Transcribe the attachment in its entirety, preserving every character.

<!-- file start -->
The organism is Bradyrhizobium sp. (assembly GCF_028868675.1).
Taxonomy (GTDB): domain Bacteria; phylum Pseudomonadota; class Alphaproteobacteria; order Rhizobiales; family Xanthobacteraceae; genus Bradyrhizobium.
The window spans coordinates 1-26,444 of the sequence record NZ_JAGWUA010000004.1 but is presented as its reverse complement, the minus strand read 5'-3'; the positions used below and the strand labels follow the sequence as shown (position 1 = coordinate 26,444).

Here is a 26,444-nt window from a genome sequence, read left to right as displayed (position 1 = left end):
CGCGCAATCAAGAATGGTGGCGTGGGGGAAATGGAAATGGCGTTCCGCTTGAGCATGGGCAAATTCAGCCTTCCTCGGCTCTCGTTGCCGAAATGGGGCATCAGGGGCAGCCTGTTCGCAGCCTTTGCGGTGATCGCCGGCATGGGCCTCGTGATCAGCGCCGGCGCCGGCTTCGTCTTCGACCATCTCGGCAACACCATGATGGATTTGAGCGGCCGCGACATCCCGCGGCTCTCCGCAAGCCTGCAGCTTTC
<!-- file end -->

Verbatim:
The organism is Bradyrhizobium sp. (assembly GCF_028868675.1).
Taxonomy (GTDB): domain Bacteria; phylum Pseudomonadota; class Alphaproteobacteria; order Rhizobiales; family Xanthobacteraceae; genus Bradyrhizobium.
The window spans coordinates 1-26,444 of the sequence record NZ_JAGWUA010000004.1 but is presented as its reverse complement, the minus strand read 5'-3'; the positions used below and the strand labels follow the sequence as shown (position 1 = coordinate 26,444).

Here is a 26,444-nt window from a genome sequence, read left to right as displayed (position 1 = left end):
CGCGCAATCAAGAATGGTGGCGTGGGGGAAATGGAAATGGCGTTCCGCTTGAGCATGGGCAAATTCAGCCTTCCTCGGCTCTCGTTGCCGAAATGGGGCATCAGGGGCAGCCTGTTCGCAGCCTTTGCGGTGATCGCCGGCATGGGCCTCGTGATCAGCGCCGGCGCCGGCTTCGTCTTCGACCATCTCGGCAACACCATGATGGATTTGAGCGGCCGCGACATCCCGCGGCTCTCCGCAAGCCTGCAGCTTTC